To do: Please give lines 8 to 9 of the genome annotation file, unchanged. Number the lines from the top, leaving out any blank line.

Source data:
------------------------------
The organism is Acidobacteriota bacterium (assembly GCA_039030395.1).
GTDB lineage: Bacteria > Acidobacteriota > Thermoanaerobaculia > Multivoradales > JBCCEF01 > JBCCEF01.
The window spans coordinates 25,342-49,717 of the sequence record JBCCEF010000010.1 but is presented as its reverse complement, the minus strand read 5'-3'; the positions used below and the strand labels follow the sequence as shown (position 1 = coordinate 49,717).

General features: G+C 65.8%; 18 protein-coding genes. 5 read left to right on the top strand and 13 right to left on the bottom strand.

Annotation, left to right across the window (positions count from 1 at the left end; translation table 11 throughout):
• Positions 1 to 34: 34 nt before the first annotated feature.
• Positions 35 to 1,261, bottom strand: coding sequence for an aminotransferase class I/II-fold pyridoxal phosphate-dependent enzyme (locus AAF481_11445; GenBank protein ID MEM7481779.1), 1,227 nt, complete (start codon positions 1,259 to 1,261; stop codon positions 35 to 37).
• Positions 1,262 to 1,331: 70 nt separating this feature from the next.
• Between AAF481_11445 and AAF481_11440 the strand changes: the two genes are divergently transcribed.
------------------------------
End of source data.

• Positions 1,262 to 1,331: 70 nt separating this feature from the next.
• Between AAF481_11445 and AAF481_11440 the strand changes: the two genes are divergently transcribed.